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Minimal blog about IT

Why I need VIM?

2020-04-10 5 min read 3sky

+++ draft = false date = 2020-04-10T20:30:02Z title = “Why I need VIM?” description = “Short story about legendary tool” topics = [“Tools”] +++

Welcome

During quarantine, I expected to have more time. Unfortunately I fall in love with making Neapolitan Style pizza, sourdough based bread, and homemade tortillas. However, also I decided to master VIM. But why? I would like to explain it in a few words.

What’s is VIM

Vim is a highly configurable text editor built to enable efficient text editing. It is an improved version of the vi editor distributed with most UNIX systems. Vim is often called a “programmer’s editor,” and so useful for programming that many consider it an entire IDE. It’s not just for programmers, though. Vim is perfect for all kinds of text editing, from composing an email to editing configuration files. Despite what the above comic suggests, Vim can be configured to work in a very simple (Notepad-like) way, called evim or Easy Vim.

So why I decided to use it

Vim is almost on every modern Linux system

We can find Vim on MacOS, most of Linux distro as Ubuntu, Debian, Fedora. It’s a default text editor for BSD. So it’s almost everywhere.

Vim is fast and highly configurable

Do you ever pay attention to the start-up time of VSC or Atom. Vim is faster. Even with many themes, plugin, etc. Config is still one file.

Vim has a lot of fantastic plugins

Vim has a lot of plugin from text highlining and auto-completion to Go/Flutter/Jenkinsfile support. And still, the package manager takes care of everything. You can change machine, download .vimrc run :PluginInstall and get the same setup as at home/work/school. That is awesome. Try to do this with VSC.

Regular IDEs require mause usage

I’m working on 12,5" ThinkPad x270, so taking care about freeport(Yes I have only one USB port) and the mouse is a waste of energy. I can work from everywhere and keybindings become very natural. Especially when I switch to qutebrowser. My IT life started to be very comfortable and time-effective.

Macros

In Vim is possible to record your macro with just two moves, for example part of Wiki

Given some data like the following:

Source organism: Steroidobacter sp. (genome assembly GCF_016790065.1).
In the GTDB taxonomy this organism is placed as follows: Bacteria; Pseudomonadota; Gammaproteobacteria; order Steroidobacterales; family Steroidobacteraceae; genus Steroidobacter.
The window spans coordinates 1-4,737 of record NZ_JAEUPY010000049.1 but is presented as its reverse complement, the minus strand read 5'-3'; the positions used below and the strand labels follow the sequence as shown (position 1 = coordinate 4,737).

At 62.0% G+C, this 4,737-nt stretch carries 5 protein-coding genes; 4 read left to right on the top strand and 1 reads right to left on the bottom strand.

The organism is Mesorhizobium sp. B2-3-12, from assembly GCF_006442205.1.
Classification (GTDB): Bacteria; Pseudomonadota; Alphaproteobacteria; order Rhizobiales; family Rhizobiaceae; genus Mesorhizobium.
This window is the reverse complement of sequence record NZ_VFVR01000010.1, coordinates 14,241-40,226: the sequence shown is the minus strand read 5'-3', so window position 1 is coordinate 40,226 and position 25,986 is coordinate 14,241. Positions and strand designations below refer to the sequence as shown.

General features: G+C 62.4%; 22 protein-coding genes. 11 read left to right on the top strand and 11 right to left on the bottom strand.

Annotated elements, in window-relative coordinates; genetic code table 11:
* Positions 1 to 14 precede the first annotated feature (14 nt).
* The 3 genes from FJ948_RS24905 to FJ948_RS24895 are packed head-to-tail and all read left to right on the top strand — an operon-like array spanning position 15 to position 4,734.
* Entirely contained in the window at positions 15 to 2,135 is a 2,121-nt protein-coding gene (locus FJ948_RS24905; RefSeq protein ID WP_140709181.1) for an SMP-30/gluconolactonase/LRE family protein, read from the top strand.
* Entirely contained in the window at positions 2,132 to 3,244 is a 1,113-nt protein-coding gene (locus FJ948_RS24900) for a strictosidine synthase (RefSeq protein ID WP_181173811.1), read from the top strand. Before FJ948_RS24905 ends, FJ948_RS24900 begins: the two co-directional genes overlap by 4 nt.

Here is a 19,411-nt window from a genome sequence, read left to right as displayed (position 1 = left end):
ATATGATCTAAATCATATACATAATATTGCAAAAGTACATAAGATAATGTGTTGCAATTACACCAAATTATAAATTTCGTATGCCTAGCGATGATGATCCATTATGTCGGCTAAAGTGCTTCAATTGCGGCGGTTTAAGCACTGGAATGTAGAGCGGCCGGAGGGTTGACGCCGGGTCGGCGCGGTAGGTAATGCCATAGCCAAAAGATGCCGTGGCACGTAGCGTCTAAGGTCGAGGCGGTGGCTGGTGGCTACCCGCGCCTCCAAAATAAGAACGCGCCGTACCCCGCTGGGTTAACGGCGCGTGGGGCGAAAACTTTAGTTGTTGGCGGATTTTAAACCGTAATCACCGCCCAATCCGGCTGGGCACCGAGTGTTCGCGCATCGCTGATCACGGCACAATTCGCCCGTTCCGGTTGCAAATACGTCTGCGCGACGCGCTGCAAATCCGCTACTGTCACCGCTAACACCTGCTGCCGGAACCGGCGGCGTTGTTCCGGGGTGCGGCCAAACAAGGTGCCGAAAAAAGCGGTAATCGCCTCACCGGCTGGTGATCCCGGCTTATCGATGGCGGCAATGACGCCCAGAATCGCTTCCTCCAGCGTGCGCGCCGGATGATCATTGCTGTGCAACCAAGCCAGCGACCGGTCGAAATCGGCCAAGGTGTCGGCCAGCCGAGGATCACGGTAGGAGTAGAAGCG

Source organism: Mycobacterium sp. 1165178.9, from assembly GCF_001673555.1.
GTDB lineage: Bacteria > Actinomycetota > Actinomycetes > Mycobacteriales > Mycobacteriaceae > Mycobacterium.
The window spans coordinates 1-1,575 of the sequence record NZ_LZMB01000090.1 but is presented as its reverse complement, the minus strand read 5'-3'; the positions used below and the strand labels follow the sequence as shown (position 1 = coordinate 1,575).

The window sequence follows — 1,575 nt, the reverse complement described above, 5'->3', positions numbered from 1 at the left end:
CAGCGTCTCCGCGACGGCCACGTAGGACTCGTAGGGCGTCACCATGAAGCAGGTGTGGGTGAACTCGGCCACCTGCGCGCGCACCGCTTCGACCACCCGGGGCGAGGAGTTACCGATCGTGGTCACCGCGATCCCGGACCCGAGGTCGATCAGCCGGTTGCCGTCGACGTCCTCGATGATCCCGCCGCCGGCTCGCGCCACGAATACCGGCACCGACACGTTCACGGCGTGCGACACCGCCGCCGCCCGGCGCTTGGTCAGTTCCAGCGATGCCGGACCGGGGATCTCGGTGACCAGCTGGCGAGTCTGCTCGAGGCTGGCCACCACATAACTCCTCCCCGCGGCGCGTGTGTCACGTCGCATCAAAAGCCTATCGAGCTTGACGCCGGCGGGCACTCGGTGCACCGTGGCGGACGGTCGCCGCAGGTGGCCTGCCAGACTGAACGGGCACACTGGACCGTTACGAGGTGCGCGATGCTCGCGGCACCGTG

one    first example
two    second example
three    third example
four    fourth example

Suppose you want to change the data to make a dictionary for a Python program, with this result:

The following shows one way to record a suitable macro.

Put the cursor on the first line. Type qd (the q starts recording; the d is the register where keys will be recorded). Type the following command to change the first the sequence of whitespace to “': ‘":

:s/\s\+/': ' (then press Enter)

Type the following to insert four spaces followed by “'” at the start of the line:

I    ' (then press Escape)

Type the following to append “’,” to the line:

A', (then press Escape)

Type the following to move the cursor to the start of the line, then down to the next line:

0j (or press Enter)

Type q to stop recording the macro. The cursor should now be on the second line. Type @d to playback the macro once. That should change the second line, with the cursor finishing on the third line. Type [email protected]@ to finish

And buum magic:

data = {
    'one': 'first example',
    'two': 'second example',
    'three': 'third example',
    'four': 'fourth example',
}

Flutter support

I planning to work with a mobile app and I decided that Flutter could be a nice tool for my needs. Unfortunately, Android Studio is so big, and slow, and resources consuming. Here comes Vim with plugins, shortcuts , and minimal hardware requirements. It’s just working, that my whole Flutter config.

"" Flutter
Plug 'thosakwe/vim-flutter'
Plug 'dart-lang/dart-vim-plugin'
Plug 'natebosch/vim-lsc'
Plug 'natebosch/vim-lsc-dart'
let g:lsc_auto_map = v:true


"" Flutter keys
noremap <Leader>df :<C-u>:DartFmt<CR>
noremap <Leader>frun :<C-u>:FlutterRun<CR>
noremap <Leader>fr :<C-u>:FlutterHotReload<CR>
noremap <Leader>frs :<C-u>:FlutterHotRestart<CR>
noremap <Leader>fq :<C-u>:FlutterQuit<CR>

Vim support mdl, flake, linters

When I’m writing this post I have buildin mdl support, just after tool installation. It works the same with python’s flake8, golinters etc. I don’t like this feeling when VCS starts to download some stuff and I have no idea what’s happened. Here I have full control.

Keybindings and buffers

I don’t like NERDTree, I prefer standard buffers. They are faster and give better control on files under usage. Short examples:

  • When I want to go to the end of the line:

    A(Shift+a)
    
  • When I copy line:

    V, y(Shift+v, next y)
    
  • When I past line:

    p(just p)
    
  • Beginning of file:

    gg(double g)
    
  • End of file:

    G(Shift+g)
    
  • Line 123 with error on it:

    :123<Enter>
    
  • Change the word with confirmation:

    :%s/old_word/new_word/gc
    

That’s sweet, isn’t it?

Summary

So that’s why I’m learning Vim, I don’t like Emacs, because is a bit heavier, and require downloading. The rest of popular IDE like VSC or Atom are too slow, and configuration is annoying. Sublime Text is nice but isn’t free. So I decided to switch. The learning curve is not very flat, but in my opinion, it only requires some willingness. However when I need to write some Java code I still prefer IntelliJ, but for Go/Python/Clojure stuff Vim probably becomes my tool of choice. Even working with Markdown, YAML, HCL, and Flutter(Dart) is very handy and smooth. So I recommend at least make some attempts to feel like Hollywood’s hacker, maybe you will stay a bit longer.

btw. I have some delays… I will deliver stuff related to Terraform, Docker Python API, Ansible, and Flutter, but it requires some time. Even this small post took almost 2h… but stay tuned.